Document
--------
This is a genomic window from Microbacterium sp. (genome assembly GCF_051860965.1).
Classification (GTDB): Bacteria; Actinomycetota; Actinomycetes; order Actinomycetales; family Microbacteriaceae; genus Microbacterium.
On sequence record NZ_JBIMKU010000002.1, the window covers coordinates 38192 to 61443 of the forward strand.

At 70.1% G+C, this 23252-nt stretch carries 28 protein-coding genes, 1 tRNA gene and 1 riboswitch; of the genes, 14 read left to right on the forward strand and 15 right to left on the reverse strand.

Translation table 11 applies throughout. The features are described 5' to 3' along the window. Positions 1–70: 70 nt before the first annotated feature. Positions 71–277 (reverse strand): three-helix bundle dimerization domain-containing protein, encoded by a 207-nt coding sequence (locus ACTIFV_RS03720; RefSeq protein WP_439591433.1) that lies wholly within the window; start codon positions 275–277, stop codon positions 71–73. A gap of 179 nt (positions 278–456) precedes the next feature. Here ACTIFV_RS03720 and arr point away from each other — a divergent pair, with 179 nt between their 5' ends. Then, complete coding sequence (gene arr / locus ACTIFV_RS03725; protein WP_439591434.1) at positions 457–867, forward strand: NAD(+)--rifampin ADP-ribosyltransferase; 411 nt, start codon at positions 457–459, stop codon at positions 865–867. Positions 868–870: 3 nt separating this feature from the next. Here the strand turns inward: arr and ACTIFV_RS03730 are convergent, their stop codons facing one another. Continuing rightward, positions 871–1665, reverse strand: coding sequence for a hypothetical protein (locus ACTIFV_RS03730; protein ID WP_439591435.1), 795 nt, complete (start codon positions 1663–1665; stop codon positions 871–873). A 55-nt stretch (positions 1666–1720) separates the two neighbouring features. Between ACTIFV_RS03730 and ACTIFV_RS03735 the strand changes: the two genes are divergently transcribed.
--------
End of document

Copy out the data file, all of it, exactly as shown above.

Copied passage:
This is a genomic window from Microbacterium sp. (genome assembly GCF_051860965.1).
Classification (GTDB): Bacteria; Actinomycetota; Actinomycetes; order Actinomycetales; family Microbacteriaceae; genus Microbacterium.
On sequence record NZ_JBIMKU010000002.1, the window covers coordinates 38192 to 61443 of the forward strand.

At 70.1% G+C, this 23252-nt stretch carries 28 protein-coding genes, 1 tRNA gene and 1 riboswitch; of the genes, 14 read left to right on the forward strand and 15 right to left on the reverse strand.

Translation table 11 applies throughout. The features are described 5' to 3' along the window. Positions 1–70: 70 nt before the first annotated feature. Positions 71–277 (reverse strand): three-helix bundle dimerization domain-containing protein, encoded by a 207-nt coding sequence (locus ACTIFV_RS03720; RefSeq protein WP_439591433.1) that lies wholly within the window; start codon positions 275–277, stop codon positions 71–73. A gap of 179 nt (positions 278–456) precedes the next feature. Here ACTIFV_RS03720 and arr point away from each other — a divergent pair, with 179 nt between their 5' ends. Then, complete coding sequence (gene arr / locus ACTIFV_RS03725; protein WP_439591434.1) at positions 457–867, forward strand: NAD(+)--rifampin ADP-ribosyltransferase; 411 nt, start codon at positions 457–459, stop codon at positions 865–867. Positions 868–870: 3 nt separating this feature from the next. Here the strand turns inward: arr and ACTIFV_RS03730 are convergent, their stop codons facing one another. Continuing rightward, positions 871–1665, reverse strand: coding sequence for a hypothetical protein (locus ACTIFV_RS03730; protein ID WP_439591435.1), 795 nt, complete (start codon positions 1663–1665; stop codon positions 871–873). A 55-nt stretch (positions 1666–1720) separates the two neighbouring features. Between ACTIFV_RS03730 and ACTIFV_RS03735 the strand changes: the two genes are divergently transcribed.